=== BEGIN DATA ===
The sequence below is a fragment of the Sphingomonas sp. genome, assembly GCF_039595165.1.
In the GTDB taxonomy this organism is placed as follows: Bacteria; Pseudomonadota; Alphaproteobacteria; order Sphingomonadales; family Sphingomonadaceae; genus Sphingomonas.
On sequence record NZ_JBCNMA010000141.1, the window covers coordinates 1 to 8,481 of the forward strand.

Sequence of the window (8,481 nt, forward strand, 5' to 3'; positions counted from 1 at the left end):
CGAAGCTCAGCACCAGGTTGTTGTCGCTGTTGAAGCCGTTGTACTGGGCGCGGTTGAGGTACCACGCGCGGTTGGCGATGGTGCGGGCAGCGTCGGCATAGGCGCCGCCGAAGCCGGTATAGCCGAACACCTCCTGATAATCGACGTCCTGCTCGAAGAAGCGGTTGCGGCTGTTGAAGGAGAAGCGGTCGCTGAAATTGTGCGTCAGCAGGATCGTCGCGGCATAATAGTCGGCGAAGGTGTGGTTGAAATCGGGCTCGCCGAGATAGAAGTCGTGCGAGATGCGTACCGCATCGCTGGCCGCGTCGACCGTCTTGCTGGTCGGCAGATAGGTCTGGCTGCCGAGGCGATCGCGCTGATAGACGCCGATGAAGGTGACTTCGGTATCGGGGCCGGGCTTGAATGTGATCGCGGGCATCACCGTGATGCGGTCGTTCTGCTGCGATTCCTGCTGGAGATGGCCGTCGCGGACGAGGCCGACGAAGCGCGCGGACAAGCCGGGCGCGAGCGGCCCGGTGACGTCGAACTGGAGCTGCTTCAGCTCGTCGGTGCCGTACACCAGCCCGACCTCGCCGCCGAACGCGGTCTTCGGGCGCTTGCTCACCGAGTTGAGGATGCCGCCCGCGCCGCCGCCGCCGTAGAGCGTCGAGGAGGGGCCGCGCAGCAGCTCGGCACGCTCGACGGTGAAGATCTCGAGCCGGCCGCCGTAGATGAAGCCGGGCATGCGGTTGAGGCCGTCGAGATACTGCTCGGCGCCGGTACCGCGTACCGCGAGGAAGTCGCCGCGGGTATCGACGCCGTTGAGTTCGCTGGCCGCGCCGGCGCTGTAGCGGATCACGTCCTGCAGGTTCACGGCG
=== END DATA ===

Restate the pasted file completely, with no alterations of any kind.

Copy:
The sequence below is a fragment of the Sphingomonas sp. genome, assembly GCF_039595165.1.
In the GTDB taxonomy this organism is placed as follows: Bacteria; Pseudomonadota; Alphaproteobacteria; order Sphingomonadales; family Sphingomonadaceae; genus Sphingomonas.
On sequence record NZ_JBCNMA010000141.1, the window covers coordinates 1 to 8,481 of the forward strand.

Sequence of the window (8,481 nt, forward strand, 5' to 3'; positions counted from 1 at the left end):
CGAAGCTCAGCACCAGGTTGTTGTCGCTGTTGAAGCCGTTGTACTGGGCGCGGTTGAGGTACCACGCGCGGTTGGCGATGGTGCGGGCAGCGTCGGCATAGGCGCCGCCGAAGCCGGTATAGCCGAACACCTCCTGATAATCGACGTCCTGCTCGAAGAAGCGGTTGCGGCTGTTGAAGGAGAAGCGGTCGCTGAAATTGTGCGTCAGCAGGATCGTCGCGGCATAATAGTCGGCGAAGGTGTGGTTGAAATCGGGCTCGCCGAGATAGAAGTCGTGCGAGATGCGTACCGCATCGCTGGCCGCGTCGACCGTCTTGCTGGTCGGCAGATAGGTCTGGCTGCCGAGGCGATCGCGCTGATAGACGCCGATGAAGGTGACTTCGGTATCGGGGCCGGGCTTGAATGTGATCGCGGGCATCACCGTGATGCGGTCGTTCTGCTGCGATTCCTGCTGGAGATGGCCGTCGCGGACGAGGCCGACGAAGCGCGCGGACAAGCCGGGCGCGAGCGGCCCGGTGACGTCGAACTGGAGCTGCTTCAGCTCGTCGGTGCCGTACACCAGCCCGACCTCGCCGCCGAACGCGGTCTTCGGGCGCTTGCTCACCGAGTTGAGGATGCCGCCCGCGCCGCCGCCGCCGTAGAGCGTCGAGGAGGGGCCGCGCAGCAGCTCGGCACGCTCGACGGTGAAGATCTCGAGCCGGCCGCCGTAGATGAAGCCGGGCATGCGGTTGAGGCCGTCGAGATACTGCTCGGCGCCGGTACCGCGTACCGCGAGGAAGTCGCCGCGGGTATCGACGCCGTTGAGTTCGCTGGCCGCGCCGGCGCTGTAGCGGATCACGTCCTGCAGGTTCACGGCG